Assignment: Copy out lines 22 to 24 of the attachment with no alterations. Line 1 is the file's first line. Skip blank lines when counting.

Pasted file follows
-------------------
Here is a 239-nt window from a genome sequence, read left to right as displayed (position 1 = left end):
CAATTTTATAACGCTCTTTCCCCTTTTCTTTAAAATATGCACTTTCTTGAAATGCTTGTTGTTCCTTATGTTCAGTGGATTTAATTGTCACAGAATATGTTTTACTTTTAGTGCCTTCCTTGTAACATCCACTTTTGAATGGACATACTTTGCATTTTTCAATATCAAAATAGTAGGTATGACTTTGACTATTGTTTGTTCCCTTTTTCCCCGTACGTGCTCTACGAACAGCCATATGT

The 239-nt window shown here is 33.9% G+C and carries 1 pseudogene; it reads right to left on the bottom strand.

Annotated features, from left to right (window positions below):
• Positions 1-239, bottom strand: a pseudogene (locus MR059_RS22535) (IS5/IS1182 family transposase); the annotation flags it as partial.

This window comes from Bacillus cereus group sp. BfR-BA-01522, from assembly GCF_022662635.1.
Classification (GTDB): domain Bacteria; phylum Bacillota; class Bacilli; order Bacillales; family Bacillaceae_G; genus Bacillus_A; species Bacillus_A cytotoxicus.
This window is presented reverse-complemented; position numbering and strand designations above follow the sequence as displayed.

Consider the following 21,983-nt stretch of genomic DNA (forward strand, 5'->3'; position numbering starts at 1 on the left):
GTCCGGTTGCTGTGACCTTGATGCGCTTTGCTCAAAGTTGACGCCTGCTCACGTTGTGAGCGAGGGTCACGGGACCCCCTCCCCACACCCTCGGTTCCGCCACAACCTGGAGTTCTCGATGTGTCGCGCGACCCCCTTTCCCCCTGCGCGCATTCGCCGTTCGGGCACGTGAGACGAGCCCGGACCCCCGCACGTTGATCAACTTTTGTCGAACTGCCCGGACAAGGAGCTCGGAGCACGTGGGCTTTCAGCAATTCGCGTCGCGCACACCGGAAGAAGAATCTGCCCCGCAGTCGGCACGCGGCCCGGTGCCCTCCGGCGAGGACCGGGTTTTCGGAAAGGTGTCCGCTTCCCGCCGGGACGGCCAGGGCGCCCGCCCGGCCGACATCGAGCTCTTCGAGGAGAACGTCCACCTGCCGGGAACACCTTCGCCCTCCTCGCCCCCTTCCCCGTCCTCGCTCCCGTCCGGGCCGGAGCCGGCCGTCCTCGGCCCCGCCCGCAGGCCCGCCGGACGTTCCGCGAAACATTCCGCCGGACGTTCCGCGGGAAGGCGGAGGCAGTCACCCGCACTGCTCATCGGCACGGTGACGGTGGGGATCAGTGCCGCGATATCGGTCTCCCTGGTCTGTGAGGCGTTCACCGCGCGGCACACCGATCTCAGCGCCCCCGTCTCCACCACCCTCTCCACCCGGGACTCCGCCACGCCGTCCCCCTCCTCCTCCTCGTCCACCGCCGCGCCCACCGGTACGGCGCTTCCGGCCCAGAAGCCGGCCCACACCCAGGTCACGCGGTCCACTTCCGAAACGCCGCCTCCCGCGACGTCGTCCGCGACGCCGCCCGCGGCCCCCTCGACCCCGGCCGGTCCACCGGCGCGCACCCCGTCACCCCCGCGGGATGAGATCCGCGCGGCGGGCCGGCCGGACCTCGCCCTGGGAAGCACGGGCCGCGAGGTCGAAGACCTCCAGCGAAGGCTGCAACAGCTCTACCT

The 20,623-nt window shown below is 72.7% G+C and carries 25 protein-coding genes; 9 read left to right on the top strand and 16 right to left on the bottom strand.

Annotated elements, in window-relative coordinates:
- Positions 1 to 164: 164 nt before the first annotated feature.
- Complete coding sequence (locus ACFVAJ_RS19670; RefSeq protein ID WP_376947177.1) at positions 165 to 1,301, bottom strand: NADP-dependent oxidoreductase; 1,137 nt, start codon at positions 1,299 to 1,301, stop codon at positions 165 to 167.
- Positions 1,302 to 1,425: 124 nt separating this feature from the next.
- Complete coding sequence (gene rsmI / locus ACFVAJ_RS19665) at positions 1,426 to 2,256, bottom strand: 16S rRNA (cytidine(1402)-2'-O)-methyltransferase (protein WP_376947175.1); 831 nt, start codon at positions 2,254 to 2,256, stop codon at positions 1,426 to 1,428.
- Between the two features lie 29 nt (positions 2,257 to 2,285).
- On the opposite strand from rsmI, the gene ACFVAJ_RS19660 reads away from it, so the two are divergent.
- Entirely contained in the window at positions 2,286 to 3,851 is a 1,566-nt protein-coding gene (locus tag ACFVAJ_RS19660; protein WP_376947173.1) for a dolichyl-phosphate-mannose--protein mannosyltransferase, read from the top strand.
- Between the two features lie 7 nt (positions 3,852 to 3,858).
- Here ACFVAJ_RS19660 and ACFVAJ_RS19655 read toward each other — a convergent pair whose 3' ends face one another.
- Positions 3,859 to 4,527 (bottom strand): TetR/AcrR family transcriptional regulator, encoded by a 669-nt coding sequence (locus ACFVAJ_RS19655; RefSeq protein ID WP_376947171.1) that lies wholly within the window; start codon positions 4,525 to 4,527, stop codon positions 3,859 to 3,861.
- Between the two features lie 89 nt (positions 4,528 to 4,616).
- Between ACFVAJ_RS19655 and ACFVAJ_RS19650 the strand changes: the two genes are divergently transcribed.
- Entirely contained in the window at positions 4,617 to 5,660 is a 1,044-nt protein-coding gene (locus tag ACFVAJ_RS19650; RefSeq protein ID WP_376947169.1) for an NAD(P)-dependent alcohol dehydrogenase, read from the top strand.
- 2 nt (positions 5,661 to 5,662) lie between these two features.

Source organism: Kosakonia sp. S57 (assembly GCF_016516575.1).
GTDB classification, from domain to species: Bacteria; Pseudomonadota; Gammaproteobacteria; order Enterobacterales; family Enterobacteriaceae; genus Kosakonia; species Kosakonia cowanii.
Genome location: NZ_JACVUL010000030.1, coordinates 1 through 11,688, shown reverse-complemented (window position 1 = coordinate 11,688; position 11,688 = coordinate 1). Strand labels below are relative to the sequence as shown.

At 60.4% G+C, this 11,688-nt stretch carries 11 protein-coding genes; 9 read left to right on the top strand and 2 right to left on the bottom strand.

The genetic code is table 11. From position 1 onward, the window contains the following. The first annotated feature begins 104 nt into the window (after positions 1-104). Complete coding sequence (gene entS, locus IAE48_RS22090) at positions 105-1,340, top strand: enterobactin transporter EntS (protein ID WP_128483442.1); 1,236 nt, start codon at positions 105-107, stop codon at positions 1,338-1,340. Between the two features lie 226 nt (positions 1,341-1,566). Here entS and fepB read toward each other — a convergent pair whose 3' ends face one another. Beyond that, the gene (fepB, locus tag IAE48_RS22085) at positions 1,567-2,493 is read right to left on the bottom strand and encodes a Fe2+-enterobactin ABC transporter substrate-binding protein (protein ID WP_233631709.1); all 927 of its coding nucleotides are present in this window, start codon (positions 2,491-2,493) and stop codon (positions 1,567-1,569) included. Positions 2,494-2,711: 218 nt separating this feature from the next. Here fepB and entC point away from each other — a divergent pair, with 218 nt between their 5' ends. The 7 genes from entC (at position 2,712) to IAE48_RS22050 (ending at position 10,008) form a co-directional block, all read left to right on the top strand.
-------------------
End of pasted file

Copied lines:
- Positions 3,859 to 4,527 (bottom strand): TetR/AcrR family transcriptional regulator, encoded by a 669-nt coding sequence (locus ACFVAJ_RS19655; RefSeq protein ID WP_376947171.1) that lies wholly within the window; start codon positions 4,525 to 4,527, stop codon positions 3,859 to 3,861.
- Between the two features lie 89 nt (positions 4,528 to 4,616).
- Between ACFVAJ_RS19655 and ACFVAJ_RS19650 the strand changes: the two genes are divergently transcribed.